image courtesy iStockphoto
Last month, as happens every January, was the SAP field kickoff meeting, or FKOM. I wistfully gazed at my Twitter feed, noting who was and who wasn’t at FKOM. You see, in 2008 I attended the last FKOM conducted by an independent BusinessObjects (see related article, Business Objects Partner Summit 2008). It was the first FKOM that combined its sales force and its partner network, which previously had its own, much smaller, partner summit. I’ll never forget former BusinessObjects executive Mark Doll announcing SAP BusinessObjects XI 3.0 with lights and explosions (see related article, BusinessObjects XI 3.0). Under SAP, FKOM is an even bigger deal, with multiple simultaneous events held around the globe.
The other event that happens every January is the flood of LinkedIn updates announcing new career changes. While reading everyone’s cheerful status updates, it’s easy to fall into the trap of believing that your own career is on the road to nowhere. Never mind that your LinkedIn contacts decided in December that their own careers were on the road to nowhere and are secretly crossing their fingers, hoping that their new career adventure corrects some of the undesirable qualities of the last one. It’s easy to forget that we were jealous of our friends’ previous career move- the one that they just tossed into the dustbin of history (don’t worry, a recruiter might be calling you soon to fill the open position).
I mention this because seven years ago, my own career seemed to be on the road to nowhere (see related article, Seven Years Ago Today). What I didn’t mention in that article was that I interviewed for a presales consulting position at BusinessObjects and lost it. The rejection was devastating. At the time, staying in business intelligence consulting was a fallback position. Over the years, I later interviewed with SAP for two other presales positions, also without success.
The trouble with presales (for me) is that most vendors could care less if you understood their product. That skill can be learned. What they’re hoping for is somebody with a track record of sales success selling other technology products. Unfortunately, my skills are reversed. I’ve “majored” in many years of deep SAP BusinessObjects experience but only have a “minor” in presales, helping various consulting organizations sell software, services, and education.
It’s easy to have a pity party reading LinkedIn updates, but most social media users only reveal the shiny, happy bits of their lives. Rarely the dark or disappointing ones. While what is divulged on social media may be accurate and truthful, it’s not a complete picture.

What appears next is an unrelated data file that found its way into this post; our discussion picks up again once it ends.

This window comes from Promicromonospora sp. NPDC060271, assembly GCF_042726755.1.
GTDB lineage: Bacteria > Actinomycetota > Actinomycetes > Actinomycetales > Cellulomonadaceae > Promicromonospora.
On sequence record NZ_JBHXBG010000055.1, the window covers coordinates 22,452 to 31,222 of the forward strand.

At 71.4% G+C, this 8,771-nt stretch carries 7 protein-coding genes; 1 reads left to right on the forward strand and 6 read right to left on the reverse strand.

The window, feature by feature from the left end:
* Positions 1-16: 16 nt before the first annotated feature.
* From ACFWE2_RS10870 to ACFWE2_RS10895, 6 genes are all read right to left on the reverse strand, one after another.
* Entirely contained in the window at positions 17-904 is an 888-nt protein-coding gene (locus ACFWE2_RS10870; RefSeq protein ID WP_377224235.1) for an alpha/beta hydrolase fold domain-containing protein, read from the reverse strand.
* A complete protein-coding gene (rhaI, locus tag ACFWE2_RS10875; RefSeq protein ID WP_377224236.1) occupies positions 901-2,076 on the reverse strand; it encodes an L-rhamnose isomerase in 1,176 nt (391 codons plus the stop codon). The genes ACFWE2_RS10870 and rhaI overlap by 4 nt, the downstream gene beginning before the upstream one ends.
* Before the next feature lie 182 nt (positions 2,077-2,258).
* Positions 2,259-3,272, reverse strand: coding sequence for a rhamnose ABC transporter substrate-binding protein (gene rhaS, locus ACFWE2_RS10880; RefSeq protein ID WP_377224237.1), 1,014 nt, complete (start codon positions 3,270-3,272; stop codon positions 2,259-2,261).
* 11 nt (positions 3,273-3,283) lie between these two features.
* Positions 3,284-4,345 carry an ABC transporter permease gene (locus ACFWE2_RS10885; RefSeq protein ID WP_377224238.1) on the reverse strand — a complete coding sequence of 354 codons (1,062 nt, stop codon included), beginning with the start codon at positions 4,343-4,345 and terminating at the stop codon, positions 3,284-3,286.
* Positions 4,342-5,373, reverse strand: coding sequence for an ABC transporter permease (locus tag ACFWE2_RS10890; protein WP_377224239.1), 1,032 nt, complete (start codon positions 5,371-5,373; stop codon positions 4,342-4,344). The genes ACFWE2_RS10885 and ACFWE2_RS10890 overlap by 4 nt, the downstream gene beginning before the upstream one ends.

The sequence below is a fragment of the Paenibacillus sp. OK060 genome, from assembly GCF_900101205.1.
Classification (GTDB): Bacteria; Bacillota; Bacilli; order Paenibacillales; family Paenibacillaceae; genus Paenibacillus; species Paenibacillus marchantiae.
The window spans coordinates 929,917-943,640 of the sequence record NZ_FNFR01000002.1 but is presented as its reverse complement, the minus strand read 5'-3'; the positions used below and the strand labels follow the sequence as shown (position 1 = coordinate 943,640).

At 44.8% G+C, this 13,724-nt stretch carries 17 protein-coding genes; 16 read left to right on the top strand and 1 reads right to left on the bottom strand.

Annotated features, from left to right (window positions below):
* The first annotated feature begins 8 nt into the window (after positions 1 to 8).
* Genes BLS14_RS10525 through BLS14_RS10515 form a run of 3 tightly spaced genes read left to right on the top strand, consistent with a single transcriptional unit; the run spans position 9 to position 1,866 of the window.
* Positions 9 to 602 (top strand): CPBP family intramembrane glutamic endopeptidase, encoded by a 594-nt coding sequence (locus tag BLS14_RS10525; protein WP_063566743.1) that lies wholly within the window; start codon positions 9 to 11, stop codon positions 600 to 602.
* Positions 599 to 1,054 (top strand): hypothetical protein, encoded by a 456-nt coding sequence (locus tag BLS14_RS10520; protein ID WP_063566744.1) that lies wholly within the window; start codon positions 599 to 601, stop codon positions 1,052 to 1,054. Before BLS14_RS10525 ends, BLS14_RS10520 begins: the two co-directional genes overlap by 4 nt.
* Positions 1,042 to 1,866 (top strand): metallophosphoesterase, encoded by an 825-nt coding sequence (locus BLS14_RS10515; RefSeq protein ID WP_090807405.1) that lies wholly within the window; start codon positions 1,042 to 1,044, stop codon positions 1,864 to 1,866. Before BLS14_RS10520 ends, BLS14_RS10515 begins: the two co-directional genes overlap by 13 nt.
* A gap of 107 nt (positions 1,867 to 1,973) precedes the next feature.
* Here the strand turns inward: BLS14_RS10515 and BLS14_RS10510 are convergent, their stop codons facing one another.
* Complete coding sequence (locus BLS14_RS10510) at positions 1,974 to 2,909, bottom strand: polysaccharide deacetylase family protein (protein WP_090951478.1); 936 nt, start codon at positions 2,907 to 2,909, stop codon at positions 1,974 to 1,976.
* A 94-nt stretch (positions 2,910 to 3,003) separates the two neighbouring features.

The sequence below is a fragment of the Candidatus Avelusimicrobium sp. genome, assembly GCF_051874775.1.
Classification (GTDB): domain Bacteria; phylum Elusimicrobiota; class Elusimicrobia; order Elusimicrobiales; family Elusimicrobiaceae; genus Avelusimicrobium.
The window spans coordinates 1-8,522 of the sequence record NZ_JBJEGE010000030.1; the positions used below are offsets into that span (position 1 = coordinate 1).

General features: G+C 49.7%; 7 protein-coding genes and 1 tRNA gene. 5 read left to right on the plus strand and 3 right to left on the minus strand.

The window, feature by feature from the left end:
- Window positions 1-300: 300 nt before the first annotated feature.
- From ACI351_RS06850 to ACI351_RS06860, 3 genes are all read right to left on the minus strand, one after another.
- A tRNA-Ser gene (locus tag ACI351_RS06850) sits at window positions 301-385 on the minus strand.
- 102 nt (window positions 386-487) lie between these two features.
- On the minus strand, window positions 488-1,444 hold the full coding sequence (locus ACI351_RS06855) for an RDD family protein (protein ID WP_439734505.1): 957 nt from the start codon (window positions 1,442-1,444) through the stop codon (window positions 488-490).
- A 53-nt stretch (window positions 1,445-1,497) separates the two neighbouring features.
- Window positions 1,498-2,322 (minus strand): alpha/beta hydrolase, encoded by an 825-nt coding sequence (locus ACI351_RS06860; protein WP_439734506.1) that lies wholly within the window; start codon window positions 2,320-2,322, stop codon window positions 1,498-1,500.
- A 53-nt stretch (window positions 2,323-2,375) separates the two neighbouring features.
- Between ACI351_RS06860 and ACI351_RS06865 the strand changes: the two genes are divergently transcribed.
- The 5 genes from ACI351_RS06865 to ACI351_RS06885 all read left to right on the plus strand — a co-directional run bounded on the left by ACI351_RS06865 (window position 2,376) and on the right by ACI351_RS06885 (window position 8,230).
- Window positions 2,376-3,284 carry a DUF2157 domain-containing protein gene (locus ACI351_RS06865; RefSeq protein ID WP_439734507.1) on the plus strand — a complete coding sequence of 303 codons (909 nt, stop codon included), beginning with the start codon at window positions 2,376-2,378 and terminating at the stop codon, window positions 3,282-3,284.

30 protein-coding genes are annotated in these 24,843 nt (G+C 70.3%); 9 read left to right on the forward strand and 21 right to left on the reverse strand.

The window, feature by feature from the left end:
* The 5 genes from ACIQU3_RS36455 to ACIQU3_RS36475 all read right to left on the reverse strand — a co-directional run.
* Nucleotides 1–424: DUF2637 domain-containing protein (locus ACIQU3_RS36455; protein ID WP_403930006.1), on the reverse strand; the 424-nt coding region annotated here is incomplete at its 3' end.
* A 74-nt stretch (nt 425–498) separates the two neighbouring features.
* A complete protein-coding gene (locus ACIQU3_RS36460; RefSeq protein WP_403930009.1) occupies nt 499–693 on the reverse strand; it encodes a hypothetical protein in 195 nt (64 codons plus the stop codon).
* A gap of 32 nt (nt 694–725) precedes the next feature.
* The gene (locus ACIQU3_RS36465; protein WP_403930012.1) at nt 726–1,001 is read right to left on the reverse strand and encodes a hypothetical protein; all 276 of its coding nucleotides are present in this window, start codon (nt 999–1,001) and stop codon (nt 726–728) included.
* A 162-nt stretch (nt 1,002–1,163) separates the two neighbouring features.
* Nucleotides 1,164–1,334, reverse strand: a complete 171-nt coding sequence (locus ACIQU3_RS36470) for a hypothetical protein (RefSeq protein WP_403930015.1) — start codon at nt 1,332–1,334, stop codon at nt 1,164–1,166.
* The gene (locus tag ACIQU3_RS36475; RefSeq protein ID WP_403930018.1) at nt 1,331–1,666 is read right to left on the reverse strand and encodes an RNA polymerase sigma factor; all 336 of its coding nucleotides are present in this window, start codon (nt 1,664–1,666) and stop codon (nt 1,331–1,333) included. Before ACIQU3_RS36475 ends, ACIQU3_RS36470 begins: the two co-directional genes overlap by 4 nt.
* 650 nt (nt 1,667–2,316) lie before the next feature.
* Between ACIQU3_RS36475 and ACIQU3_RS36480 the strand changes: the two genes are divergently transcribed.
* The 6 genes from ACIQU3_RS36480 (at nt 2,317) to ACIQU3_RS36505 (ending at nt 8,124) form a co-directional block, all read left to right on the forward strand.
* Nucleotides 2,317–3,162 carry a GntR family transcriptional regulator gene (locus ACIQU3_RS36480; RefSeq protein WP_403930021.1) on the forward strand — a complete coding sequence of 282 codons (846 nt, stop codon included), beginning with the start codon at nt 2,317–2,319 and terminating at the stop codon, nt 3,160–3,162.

In my case, writing Seven Years Ago Today turned out to be therapeutic, as I’ve spent the past few weeks contemplating who I was seven years ago and who I think I am today. Connecting the dots, as Steve Jobs said in his 2005 Stanford University commencement address.
You can’t connect the dots looking forward; you can only connect them looking backwards. So you have to trust that the dots will somehow connect in your future. You have to trust in something — your gut, destiny, life, karma, whatever. This approach has never let me down, and it has made all the difference in my life.
You see, when I sat in the presales interview chair seven years ago, this blog didn’t even exist (see related article, Welcome to My Blog!). I had only one year of experience as a trainer and only one user conference presentation under my belt. Only later would I be part of the team for SAP’s Education Partner of the Year (see related article, Thrilled to be Part of the Team). My experience would grow from a mere report writer and universe designer to include skills with Xcelsius/Dashboards, Explorer, and administering the SAP BI platform. I’d even help write a book (see related article, SAP BusinessObjects Web Intelligence: The Comprehensive Guide).
Maybe I would have hated presales… Maybe I wouldn’t have been any good at it… Maybe somebody who’s worked mostly in small organizations would feel lost in a large one…
Will I ever work at SAP? I don’t know. I’m currently at about “half time” in my working career, so there’s plenty of time for that.
What about you? Feel like your career is on the fast track to nowhere? All any of us can do is put our best foot forward, one step at a time. I’m grateful that every day I get to work with technology that has the potential to illuminate corporate data and brighten somebody’s day. I’m definitely setting goals for the next seven years.
But in the meantime, I’m setting goals for the next seven days. Happy Monday!